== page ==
Titles by Kij Johnson are available for purchase online

I just spent two days with a new group of people, an advisory board for a large nonprofit, which reminded me of this. Almost every single time I meet new people, in groups or individually, they ask me about my name. (Though not these people. That’s why I noticed.) The conversation often goes like this:

“…and I’m Kij.”

“Excuse me? I didn’t get that.”

“Kij.”

“How’s that spelled?”

“Kay Eye Jay. Kij.”

“That’s unusual! Where is that from anyway?” [Some start to speculate here; otherwise it happens later, if I don’t give them a direct enough answer fast enough. “Is that a nickname? Is that Icelandic/Asian/African/from a novel or something? Did you make it up? Is that your initials?”

[At this point, I’m already a little annoyed and feel invaded. It’s this person’s first time asking, but for me it is literally the fifth time today.] “It’s from my initials when I was born, but I have been called Kij since I was a baby, and eventually I legally changed it.”

“What was your real name, then?”

Sometimes I try to block the whole sequence: “Kay. Eye. Jay. Kij. Yes, it’s my real name.” But in any group of three or more, someone will persist. No, really?

So I am going to explain my real name and then I am going to tell you why asking this question is the wrong thing to do, of me or of anyone who has a different name than the one they were given at birth.

When I was born, my parents named me Katherine Irenae Johnson. No one can explain why Katherine (and why spelled that way), but family legend has it that I was Irenae instead of Irene to better simulate the Greek pronunciation of the word. (Why? Why.) I can’t figure out whether my parents thought much about this name before giving it to me, because Mom always said that she hated all the nicknames of Katherine, “…except Kate, but no one calls a baby Kate, and I dislike Katie.”

So why give it to me, not caring much about the name and not liking the nicknames, except for the very adult nickname best known as an abused Shakespearean character? Knowing you would be saying and shouting and whispering that name for the rest of your life? Welcome to my parenting.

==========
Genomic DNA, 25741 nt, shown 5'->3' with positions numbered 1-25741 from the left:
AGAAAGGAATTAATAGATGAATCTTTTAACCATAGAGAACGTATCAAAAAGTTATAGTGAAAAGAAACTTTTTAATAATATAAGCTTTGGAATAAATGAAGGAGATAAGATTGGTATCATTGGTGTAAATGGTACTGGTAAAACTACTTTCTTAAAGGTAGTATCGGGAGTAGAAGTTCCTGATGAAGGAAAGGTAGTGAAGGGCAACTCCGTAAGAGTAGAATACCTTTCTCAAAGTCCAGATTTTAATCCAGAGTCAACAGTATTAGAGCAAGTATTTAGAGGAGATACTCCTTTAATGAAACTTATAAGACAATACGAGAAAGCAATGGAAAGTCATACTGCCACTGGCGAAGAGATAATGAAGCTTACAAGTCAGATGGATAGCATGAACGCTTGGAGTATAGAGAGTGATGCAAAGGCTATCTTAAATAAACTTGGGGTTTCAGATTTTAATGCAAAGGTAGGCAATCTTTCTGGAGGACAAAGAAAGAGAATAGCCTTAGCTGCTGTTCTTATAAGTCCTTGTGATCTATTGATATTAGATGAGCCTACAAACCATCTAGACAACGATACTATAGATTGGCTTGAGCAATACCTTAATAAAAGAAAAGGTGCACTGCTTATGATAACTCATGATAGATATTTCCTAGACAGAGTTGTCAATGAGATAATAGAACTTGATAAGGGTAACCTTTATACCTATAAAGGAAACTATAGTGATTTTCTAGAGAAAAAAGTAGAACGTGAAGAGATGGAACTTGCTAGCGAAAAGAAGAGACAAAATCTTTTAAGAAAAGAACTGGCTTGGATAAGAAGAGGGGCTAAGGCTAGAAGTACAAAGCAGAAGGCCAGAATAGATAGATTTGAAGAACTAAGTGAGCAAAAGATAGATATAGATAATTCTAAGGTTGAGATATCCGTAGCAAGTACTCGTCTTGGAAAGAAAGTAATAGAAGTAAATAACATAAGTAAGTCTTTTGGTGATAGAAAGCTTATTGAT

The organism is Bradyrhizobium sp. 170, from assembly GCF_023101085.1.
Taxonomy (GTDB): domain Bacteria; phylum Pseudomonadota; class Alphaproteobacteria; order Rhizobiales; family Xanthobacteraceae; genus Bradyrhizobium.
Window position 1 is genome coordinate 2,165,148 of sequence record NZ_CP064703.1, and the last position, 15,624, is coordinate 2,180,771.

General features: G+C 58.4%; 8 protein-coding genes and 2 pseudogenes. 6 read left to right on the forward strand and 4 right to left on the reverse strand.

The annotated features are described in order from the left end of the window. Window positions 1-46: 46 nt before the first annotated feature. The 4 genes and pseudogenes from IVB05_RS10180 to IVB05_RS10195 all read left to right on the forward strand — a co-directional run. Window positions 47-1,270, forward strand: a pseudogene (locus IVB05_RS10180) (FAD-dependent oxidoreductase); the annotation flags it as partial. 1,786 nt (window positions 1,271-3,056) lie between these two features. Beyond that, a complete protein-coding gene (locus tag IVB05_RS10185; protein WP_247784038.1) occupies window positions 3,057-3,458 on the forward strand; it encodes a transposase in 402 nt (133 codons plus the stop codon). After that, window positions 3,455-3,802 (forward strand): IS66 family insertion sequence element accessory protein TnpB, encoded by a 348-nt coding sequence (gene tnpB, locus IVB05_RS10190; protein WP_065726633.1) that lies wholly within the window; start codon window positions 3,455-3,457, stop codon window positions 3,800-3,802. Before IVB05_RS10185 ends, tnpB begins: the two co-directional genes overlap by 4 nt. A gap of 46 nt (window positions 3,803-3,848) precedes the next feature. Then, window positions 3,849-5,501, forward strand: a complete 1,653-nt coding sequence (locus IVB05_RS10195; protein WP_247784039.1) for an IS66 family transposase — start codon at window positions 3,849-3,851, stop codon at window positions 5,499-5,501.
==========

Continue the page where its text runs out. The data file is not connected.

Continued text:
I don’t know what they would have called me, but we were all saved from whatever it would have been because, back in those remote days, people wrote paper letters. Mom and a distant cousin had given birth fairly close in time, so they wrote back and forth about their newborns and mothering. The cousin’s baby had a hard-to-nick name as well, Harriet, I think; so in the letters they just used our initials instead of our names: KIJ and HAR or something. Suddenly Mom realized that Kij was pronouncable.

By the time the picture above was taken, I was Kij. I hated — actually hated — Katherine Irenae Johnson as a name, before I even made it to school.

I didn’t go to daycare or preschool, so the only real interactions I had with other little kids were in Sunday School and with my brother. I was Kij at church, Kij at home. When the time came to enroll for kindergarten, my mom asked what name I wanted for school. I could pick anything at all: I could be Kitty or Katy or Kathy or even Katherine. (My brother, a year later, went with his whole name, Richard.) No: I was Kij, and I wanted to stay Kij. That was me. I was excited at how the letters were all so close to each other on a typewriter, and in the alphabet.

I grew up and kept using Kij. People asked and asked. I got used to explaining to every teacher and doctor and dental assistant and eye doctor and nice lady at the shoe store and summer-camp counselor that it wasn’t Kathy, it was Kij. Kij, Kij, Kij. “But what’s your real name, dear?” “It is my real name. It’s from my initials,” I would explain, and after asking enough questions they would nod, satisfied, that I was not who I thought I was, that they knew better, because my real name was Katherine, so I was really a Kathy.

I had my first boyfriend at sixteen and that started the next phase, as nearly every guy I dated would in the early stages of attraction decide to call me Katherine. Perhaps they thought it sounded more romantic, or that they were in some way claiming the possibility of a softer, more feminine person than a cough like Kij implied. Whether they meant it that way, it was a denial of who I was in favor of who they wanted to see me as. I felt a little jet of annoyance and despair when they did this, but didn’t yet recognize why.

Adulthood, and so many more opportunities for people to ask me what my name was, really. I developed strategies for answering the five questions I was always asked, including immediately baring my teeth in a possible smile and saying, “Yes, it is my real name,” though even then, someone would push. I changed it legally when I got married, and then to its current form. By then I was so used to Kij Johnson, just like that, that I couldn’t imagine a new middle name — but then I realized I would have to spend the rest of my life explaining to people why I had no middle name. (I didn’t realize yet that legally changing my name wouldn’t stop people asking what me real name was.)